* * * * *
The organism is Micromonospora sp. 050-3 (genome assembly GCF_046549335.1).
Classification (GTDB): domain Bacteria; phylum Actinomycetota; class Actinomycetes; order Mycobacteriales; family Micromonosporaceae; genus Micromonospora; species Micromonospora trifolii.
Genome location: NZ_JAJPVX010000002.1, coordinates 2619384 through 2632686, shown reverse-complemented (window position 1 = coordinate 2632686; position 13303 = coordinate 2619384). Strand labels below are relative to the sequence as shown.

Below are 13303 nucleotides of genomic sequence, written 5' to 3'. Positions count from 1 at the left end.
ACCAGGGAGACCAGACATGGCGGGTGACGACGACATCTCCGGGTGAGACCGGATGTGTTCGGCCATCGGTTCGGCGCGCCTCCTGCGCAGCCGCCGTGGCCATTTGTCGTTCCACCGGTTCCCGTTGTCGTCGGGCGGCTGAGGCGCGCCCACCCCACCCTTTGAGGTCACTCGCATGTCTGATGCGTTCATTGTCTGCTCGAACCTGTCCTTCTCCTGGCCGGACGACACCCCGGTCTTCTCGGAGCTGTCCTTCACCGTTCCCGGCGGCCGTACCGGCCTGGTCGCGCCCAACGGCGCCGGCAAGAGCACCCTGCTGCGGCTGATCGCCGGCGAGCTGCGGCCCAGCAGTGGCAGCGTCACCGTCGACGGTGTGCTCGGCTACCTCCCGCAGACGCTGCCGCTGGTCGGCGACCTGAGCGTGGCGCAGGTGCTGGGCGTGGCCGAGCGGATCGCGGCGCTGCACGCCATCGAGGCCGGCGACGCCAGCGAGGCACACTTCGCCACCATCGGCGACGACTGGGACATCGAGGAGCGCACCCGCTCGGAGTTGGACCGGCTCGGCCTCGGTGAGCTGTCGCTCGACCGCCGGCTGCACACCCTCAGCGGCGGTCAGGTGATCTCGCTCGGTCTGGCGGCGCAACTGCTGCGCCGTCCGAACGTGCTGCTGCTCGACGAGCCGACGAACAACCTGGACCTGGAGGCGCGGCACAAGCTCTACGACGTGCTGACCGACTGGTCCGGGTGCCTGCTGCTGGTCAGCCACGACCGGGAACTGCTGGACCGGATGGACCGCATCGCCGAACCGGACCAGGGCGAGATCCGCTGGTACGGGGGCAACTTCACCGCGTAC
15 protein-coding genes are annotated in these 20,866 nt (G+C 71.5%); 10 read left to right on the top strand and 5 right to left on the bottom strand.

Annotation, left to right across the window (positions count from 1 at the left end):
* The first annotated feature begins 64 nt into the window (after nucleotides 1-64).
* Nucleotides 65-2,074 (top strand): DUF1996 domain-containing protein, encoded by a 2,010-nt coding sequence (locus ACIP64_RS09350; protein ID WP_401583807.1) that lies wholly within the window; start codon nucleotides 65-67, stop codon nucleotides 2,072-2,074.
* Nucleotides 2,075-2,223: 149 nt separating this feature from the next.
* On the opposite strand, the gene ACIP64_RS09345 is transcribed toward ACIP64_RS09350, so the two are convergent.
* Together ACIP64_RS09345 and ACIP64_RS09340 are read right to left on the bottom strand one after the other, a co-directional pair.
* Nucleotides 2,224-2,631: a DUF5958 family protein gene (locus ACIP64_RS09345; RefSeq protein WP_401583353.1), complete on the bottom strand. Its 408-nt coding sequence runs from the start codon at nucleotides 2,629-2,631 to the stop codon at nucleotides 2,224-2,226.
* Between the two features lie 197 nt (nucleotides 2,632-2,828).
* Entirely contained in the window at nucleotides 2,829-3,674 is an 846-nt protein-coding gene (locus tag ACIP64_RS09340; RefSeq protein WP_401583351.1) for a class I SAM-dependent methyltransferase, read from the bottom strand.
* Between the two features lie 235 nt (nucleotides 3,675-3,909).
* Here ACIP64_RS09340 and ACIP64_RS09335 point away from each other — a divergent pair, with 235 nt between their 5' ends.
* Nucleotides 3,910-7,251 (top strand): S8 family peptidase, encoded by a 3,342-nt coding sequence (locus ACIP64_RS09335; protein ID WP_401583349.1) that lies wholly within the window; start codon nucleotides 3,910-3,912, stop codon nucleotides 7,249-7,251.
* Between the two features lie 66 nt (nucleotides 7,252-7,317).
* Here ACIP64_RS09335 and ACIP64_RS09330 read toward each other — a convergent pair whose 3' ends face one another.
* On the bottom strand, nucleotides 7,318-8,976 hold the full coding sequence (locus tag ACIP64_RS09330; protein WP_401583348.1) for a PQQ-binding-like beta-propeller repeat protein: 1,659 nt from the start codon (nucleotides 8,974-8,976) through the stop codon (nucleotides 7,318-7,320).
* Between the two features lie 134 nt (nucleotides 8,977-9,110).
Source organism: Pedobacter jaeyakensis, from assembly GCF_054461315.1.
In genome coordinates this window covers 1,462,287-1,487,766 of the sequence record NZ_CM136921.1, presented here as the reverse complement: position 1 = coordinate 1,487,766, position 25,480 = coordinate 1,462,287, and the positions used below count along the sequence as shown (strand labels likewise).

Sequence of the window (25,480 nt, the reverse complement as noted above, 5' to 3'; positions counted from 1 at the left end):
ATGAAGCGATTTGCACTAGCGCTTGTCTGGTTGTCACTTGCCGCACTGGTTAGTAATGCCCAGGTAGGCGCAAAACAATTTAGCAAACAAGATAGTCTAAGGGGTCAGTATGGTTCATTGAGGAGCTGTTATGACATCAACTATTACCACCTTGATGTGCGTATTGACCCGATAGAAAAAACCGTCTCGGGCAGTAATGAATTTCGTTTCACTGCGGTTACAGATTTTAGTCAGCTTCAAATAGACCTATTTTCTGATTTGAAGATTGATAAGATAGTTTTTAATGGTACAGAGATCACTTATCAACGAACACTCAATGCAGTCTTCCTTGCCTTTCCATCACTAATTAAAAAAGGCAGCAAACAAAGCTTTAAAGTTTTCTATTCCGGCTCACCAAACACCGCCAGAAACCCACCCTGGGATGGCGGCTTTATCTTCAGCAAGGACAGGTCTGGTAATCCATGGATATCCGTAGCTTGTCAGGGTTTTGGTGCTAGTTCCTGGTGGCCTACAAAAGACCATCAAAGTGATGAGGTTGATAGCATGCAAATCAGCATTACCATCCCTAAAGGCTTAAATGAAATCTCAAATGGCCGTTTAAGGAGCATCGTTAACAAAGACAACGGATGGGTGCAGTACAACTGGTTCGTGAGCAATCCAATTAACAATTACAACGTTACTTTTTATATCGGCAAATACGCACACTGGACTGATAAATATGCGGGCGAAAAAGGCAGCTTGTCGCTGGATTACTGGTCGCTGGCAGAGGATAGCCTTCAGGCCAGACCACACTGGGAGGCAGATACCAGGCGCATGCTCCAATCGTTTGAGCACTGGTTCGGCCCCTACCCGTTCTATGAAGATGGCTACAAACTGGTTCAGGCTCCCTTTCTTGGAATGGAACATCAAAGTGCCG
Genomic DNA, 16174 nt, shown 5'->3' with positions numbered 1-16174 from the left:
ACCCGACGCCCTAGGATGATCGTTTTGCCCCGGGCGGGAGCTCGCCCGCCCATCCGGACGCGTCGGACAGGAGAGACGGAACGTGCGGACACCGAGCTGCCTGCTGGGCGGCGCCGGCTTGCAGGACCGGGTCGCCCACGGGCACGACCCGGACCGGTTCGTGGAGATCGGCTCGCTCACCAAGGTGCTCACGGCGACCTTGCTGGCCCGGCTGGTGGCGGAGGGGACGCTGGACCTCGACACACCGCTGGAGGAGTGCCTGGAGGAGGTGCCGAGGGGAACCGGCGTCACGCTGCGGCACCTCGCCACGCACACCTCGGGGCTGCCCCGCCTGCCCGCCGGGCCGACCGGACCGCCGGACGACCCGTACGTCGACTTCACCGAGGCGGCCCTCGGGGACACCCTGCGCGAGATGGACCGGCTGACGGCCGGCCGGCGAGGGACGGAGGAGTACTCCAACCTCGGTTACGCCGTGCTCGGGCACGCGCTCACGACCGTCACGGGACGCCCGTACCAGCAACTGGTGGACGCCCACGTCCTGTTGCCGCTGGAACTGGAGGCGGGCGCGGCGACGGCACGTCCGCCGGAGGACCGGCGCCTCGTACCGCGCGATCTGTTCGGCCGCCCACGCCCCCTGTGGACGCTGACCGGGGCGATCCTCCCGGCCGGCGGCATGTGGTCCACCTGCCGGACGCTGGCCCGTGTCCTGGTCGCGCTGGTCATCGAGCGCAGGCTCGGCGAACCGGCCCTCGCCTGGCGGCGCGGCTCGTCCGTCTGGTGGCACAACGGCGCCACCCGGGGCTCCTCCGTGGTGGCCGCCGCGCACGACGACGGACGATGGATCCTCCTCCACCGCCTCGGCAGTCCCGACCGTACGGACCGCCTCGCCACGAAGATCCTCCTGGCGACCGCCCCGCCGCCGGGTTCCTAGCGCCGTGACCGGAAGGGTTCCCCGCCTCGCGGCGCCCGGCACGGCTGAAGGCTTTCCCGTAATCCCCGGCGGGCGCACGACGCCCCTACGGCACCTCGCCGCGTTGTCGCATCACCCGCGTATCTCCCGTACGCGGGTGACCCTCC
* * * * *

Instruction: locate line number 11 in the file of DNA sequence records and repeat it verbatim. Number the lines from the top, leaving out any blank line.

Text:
* On the opposite strand, the gene ACIP64_RS09345 is transcribed toward ACIP64_RS09350, so the two are convergent.